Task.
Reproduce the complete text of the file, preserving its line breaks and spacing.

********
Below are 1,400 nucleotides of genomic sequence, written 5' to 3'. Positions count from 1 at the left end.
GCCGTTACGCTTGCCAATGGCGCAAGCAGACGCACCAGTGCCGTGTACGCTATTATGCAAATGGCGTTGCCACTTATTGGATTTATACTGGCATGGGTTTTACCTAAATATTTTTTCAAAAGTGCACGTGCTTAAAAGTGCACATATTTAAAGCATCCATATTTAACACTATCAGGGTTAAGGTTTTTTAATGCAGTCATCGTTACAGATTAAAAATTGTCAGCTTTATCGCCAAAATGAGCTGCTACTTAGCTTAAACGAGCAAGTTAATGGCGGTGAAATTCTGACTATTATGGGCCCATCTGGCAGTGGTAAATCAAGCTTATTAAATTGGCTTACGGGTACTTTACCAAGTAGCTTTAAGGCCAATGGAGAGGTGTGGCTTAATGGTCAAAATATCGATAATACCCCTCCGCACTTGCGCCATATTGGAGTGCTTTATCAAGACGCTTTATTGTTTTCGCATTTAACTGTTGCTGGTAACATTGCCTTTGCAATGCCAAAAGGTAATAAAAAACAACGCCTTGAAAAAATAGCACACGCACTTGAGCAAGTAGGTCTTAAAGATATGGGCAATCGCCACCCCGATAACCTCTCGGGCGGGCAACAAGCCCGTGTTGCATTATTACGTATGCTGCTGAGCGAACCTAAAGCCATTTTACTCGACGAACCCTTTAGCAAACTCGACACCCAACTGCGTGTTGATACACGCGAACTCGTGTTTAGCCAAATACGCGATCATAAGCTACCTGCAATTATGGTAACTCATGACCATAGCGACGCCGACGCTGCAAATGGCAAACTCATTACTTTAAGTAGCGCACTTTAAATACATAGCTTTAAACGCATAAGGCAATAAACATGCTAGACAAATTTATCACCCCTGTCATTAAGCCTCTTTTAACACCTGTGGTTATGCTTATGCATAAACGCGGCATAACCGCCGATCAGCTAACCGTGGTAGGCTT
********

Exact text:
Below are 1,400 nucleotides of genomic sequence, written 5' to 3'. Positions count from 1 at the left end.
GCCGTTACGCTTGCCAATGGCGCAAGCAGACGCACCAGTGCCGTGTACGCTATTATGCAAATGGCGTTGCCACTTATTGGATTTATACTGGCATGGGTTTTACCTAAATATTTTTTCAAAAGTGCACGTGCTTAAAAGTGCACATATTTAAAGCATCCATATTTAACACTATCAGGGTTAAGGTTTTTTAATGCAGTCATCGTTACAGATTAAAAATTGTCAGCTTTATCGCCAAAATGAGCTGCTACTTAGCTTAAACGAGCAAGTTAATGGCGGTGAAATTCTGACTATTATGGGCCCATCTGGCAGTGGTAAATCAAGCTTATTAAATTGGCTTACGGGTACTTTACCAAGTAGCTTTAAGGCCAATGGAGAGGTGTGGCTTAATGGTCAAAATATCGATAATACCCCTCCGCACTTGCGCCATATTGGAGTGCTTTATCAAGACGCTTTATTGTTTTCGCATTTAACTGTTGCTGGTAACATTGCCTTTGCAATGCCAAAAGGTAATAAAAAACAACGCCTTGAAAAAATAGCACACGCACTTGAGCAAGTAGGTCTTAAAGATATGGGCAATCGCCACCCCGATAACCTCTCGGGCGGGCAACAAGCCCGTGTTGCATTATTACGTATGCTGCTGAGCGAACCTAAAGCCATTTTACTCGACGAACCCTTTAGCAAACTCGACACCCAACTGCGTGTTGATACACGCGAACTCGTGTTTAGCCAAATACGCGATCATAAGCTACCTGCAATTATGGTAACTCATGACCATAGCGACGCCGACGCTGCAAATGGCAAACTCATTACTTTAAGTAGCGCACTTTAAATACATAGCTTTAAACGCATAAGGCAATAAACATGCTAGACAAATTTATCACCCCTGTCATTAAGCCTCTTTTAACACCTGTGGTTATGCTTATGCATAAACGCGGCATAACCGCCGATCAGCTAACCGTGGTAGGCTT